Don’t understand my Vanguard account

Hi all,

I’ve started investing through Vanguard but I don’t understand how it makes money.

I understand that over time stocks go up but I don’t understand how I actually make any interest on my accounts in order for compound interest to come into play.

I am in the UK and I’m mainly investing into Vanguard Lifestrategy 80 accumulation so I’m led to believe that doesn’t pay dividends and therefore I don’t understand where the whole concept of compound interest comes in? Is there not a point in the year where any of the interest is realised?

I’m good with saving my money but math is not my strong point - I’m really trying to make my money work for me and I think I’m doing the the right thing planning on investing regularly for a long period of time but not understanding it is making me feel disheartened.


I wasn’t familiar with this particular fund (as I’m US based), but here’s a brief description from Vanguard:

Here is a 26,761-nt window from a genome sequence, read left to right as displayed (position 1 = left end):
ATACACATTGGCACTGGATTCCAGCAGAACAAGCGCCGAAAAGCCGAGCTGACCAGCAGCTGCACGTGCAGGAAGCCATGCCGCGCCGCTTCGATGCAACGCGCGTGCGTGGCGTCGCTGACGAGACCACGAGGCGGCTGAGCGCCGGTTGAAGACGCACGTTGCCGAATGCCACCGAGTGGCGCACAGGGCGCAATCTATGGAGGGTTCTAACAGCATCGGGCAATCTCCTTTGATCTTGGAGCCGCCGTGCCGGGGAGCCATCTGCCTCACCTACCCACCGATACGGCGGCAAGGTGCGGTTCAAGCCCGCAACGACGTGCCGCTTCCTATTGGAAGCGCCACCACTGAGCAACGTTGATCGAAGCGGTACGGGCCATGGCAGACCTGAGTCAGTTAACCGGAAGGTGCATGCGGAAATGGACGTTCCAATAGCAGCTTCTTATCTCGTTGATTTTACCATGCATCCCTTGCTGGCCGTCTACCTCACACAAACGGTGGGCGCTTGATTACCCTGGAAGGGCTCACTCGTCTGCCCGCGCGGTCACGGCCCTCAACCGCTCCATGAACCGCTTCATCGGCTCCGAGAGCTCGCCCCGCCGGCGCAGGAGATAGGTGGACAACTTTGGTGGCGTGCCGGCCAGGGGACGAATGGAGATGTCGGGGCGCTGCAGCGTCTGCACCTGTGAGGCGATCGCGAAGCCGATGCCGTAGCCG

“The Fund seeks to hold investments that will pay out money and increase in value through a portfolio comprising approximately 80% shares and 20% bonds and other similar fixed income investments.”

For the specific share class you mentioned (“Accumulation”), it does NOT distribute dividends, but rather reinvests them:

“Accumulation share class reinvests its dividends.”

So, to answer your question directly: if you’ve invested your money in this asset and then never did anything else with it, you wouldn’t ever see any gain or distribution directly from the ownership.

The way you make money in this case is through the appreciation of the underlying shares and then selling some portion of those shares (with that appreciation baked in) at some point in the future.

Compound interest doesn’t really apply to appreciation of shares in a strict sense, compound interest is more related to interest-bearing assets like debt/savings accounts.

In general, as an individual investor, you’re concerned more about the total value of your assets—not necessarily how you come to that value (appreciation, dividends, interest, etc.).

Per Vanguard’s site, it seems that $10K invested in that underlying fund (VASGX) 10 years ago would be worth about $22.5K today.

Hopefully that at least starts you down the right path! :slight_smile: